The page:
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Builder Gilds, Ancient

Some thirty miles southwest of Cairo, west of the Nile, and on the Libyan desert, is an oasis in a sunken depression of many hundreds of square miles, in which from 300 B.C. to 300 A.D. circa existed a number of cities and a rich civilization. This region was sustained by an irrigation system comparable in size and as an engineering achievement with our TVA; when that irrigation system was destroyed the Fayum, as its name was, reverted to desert, and its towns were covered by sand. In 1888 Dr. W. M. Flinders Petrie exeavated a tomb at Hawara and made the astounding discovery that mummy cases there were built up of and stuffed with written papyri. Later on he had among his assistants B. P. Grenfell and Arthur S. Hunt. These two young men began in 1896 to excavate the whole Fayum, and with such success that in 1897 in the ruins of the town of Oxyrhynchus they came upon the greatest find of written manuscripts ever made in the whole history of archeology, and sent back to England tons of documents.

These had been written, most of them, in the Koine, a form of Greek in use throughout the Eastern Mediterranean during the general period of the first three centuries of our era.

These documents were not of scholarly writings but were such as could be recovered from the wastebaskets of any modern city: letters, business ledgers, wills, recipes, poems, and songs, daily papers, sermons, pamphlets, financial reports, tax receipts, etc., etc.

For the first time they gave historians a detailed, day by-day picture of men and their affairs in Egypt, Palestine, Greece, and Rome as things were in the first centuries of the Christian era. The students and historians of Freemasonry will henceforth have to examine the Fayum papyri in their studies of ancient builder gilds and of that once favorite subject of Masonic writers, the Ancient Mysteries, because among these tens of thousands of documents are many which for the first time furnish written records of gilds of that period and of the Ancient Mystery cults. In the volumes of the papyri published in 1907 and in 1910 by the British Museum are a number of documents relating to the mason crafts. Legal forms used by the ironworkers, the carpenters, and the gild of masons show that such gilds (or collegia) of the years 100 A.D. to 200 A.D. were very like the gilds of masons in the Middle Ages.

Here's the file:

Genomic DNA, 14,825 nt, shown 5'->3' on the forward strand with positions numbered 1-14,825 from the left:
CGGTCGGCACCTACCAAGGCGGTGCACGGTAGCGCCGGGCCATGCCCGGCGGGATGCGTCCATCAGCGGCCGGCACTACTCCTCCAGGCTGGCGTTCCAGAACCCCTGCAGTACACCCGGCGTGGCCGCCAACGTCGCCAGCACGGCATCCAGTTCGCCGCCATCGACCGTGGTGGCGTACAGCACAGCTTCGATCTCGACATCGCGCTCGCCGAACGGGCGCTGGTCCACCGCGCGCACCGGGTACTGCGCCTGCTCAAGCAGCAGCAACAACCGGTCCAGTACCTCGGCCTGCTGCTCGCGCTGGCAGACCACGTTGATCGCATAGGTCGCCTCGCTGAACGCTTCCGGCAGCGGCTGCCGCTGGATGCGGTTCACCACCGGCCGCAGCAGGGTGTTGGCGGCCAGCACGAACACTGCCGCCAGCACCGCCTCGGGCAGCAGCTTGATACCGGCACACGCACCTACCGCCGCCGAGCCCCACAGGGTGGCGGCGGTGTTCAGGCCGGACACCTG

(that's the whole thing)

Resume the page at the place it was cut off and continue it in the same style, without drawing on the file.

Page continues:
It is only now beginning to be realized that the Mason gilds of the Middle Ages from which our Fraternity is descended were of dual nature, a fact made especially evident in the body of Medieval law ; on the one side a Mason gild was a trade association for the purpose of controlling hours, wages, the rules of daily work, etc. ; on the other side it was a fraternity, with a Patron Saint, a chapel to attend, with feasts at set times, with relief for widows, orphans, etc., and for Masons in distress. The Oxyrynchus manuscripts make it clear that the builder gilds of 2000 years ago also were dual organizations of the same kind ; they met in their own rooms, had the equivalent of masters and wardens, gave relief, had feasts, also acted as burial clubs, and also were trade, or craft, organizations.

The Egypt Exploration Fund (Graeeo-Roman Branch) published Part I of the documents found by Hunt and Grenfell as The Oxyrhynchus Papyri,' by Grenfell and Hunt; London; 1898; 37 Great Russell St., W.C., and 59 Temple Street, Boston, Mass. The latest volume at hand is Greek Shorthand Manuals, edited by H. J. M. Milne (from a family famous in Freemasonry for three centuries) ; London ; 1934. For non-archeologists one of the best introductions is the fascinatingly-written The New Archaeological Discoveries, and Their Bearing Upon the New Testalnent, etc., by Camden M. Cobem; Fttnk & Wagnalls Co. ; New York; 1917. The Twentieth Century New Testament was based on the Fayum discoveries ; some authorities believe that the books of the New Testament were written in the Koine, others that it was written first in Aramaic and then translated into the Koine,' in either event New Testarnent Greek was the Koine instead of the Greek of Plato and Euripides.

(The shiploads of documents unearthed since 1885 in Egypt, Palestine, and Greece have swept away once and forever mountains of nonsense about the pyramid builders and the Egyptian Mysteries. Scores of Masonic writers, exercising their rights to guess, wrote pseudo- learned volumes to prove that Freemasonry began with the pyramids [a very common type of structure] or the Book of the Dead, etc. ; their theories are now rendered forever impossible. It is not an exaggeration to say that when the last of the tons of mss. are translated, edited, and published scholars can write a day-by-day history of the eastern Mediterranean countries from 300 B.C. to 300 A.D. It is an astonishing fact that less is known about the Twelfth Century in England and Europe than about that much more ancient period.)

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